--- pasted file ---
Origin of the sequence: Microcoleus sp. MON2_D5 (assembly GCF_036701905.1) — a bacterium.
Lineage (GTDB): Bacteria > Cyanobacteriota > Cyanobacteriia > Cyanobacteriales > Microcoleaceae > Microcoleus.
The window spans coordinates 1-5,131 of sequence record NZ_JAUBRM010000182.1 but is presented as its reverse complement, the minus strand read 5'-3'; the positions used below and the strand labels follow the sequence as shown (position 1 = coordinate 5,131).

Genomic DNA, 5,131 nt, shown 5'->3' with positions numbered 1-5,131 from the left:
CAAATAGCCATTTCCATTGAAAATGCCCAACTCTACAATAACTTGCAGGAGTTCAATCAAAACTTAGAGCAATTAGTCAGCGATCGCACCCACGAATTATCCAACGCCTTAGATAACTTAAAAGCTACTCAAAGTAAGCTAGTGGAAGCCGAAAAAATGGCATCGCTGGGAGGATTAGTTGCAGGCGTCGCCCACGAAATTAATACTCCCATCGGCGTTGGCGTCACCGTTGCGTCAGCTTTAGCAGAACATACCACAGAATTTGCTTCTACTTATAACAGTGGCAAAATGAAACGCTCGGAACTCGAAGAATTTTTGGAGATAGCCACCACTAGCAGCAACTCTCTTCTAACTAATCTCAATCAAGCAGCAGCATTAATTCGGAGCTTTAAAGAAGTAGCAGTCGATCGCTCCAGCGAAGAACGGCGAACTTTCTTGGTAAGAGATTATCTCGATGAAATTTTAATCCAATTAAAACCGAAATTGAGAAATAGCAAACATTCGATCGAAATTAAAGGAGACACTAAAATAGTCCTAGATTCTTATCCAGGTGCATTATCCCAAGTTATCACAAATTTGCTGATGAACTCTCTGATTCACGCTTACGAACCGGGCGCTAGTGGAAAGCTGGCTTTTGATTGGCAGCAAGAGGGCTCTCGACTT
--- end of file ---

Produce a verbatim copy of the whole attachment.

Origin of the sequence: Microcoleus sp. MON2_D5 (assembly GCF_036701905.1) — a bacterium.
Lineage (GTDB): Bacteria > Cyanobacteriota > Cyanobacteriia > Cyanobacteriales > Microcoleaceae > Microcoleus.
The window spans coordinates 1-5,131 of sequence record NZ_JAUBRM010000182.1 but is presented as its reverse complement, the minus strand read 5'-3'; the positions used below and the strand labels follow the sequence as shown (position 1 = coordinate 5,131).

Genomic DNA, 5,131 nt, shown 5'->3' with positions numbered 1-5,131 from the left:
CAAATAGCCATTTCCATTGAAAATGCCCAACTCTACAATAACTTGCAGGAGTTCAATCAAAACTTAGAGCAATTAGTCAGCGATCGCACCCACGAATTATCCAACGCCTTAGATAACTTAAAAGCTACTCAAAGTAAGCTAGTGGAAGCCGAAAAAATGGCATCGCTGGGAGGATTAGTTGCAGGCGTCGCCCACGAAATTAATACTCCCATCGGCGTTGGCGTCACCGTTGCGTCAGCTTTAGCAGAACATACCACAGAATTTGCTTCTACTTATAACAGTGGCAAAATGAAACGCTCGGAACTCGAAGAATTTTTGGAGATAGCCACCACTAGCAGCAACTCTCTTCTAACTAATCTCAATCAAGCAGCAGCATTAATTCGGAGCTTTAAAGAAGTAGCAGTCGATCGCTCCAGCGAAGAACGGCGAACTTTCTTGGTAAGAGATTATCTCGATGAAATTTTAATCCAATTAAAACCGAAATTGAGAAATAGCAAACATTCGATCGAAATTAAAGGAGACACTAAAATAGTCCTAGATTCTTATCCAGGTGCATTATCCCAAGTTATCACAAATTTGCTGATGAACTCTCTGATTCACGCTTACGAACCGGGCGCTAGTGGAAAGCTGGCTTTTGATTGGCAGCAAGAGGGCTCTCGACTT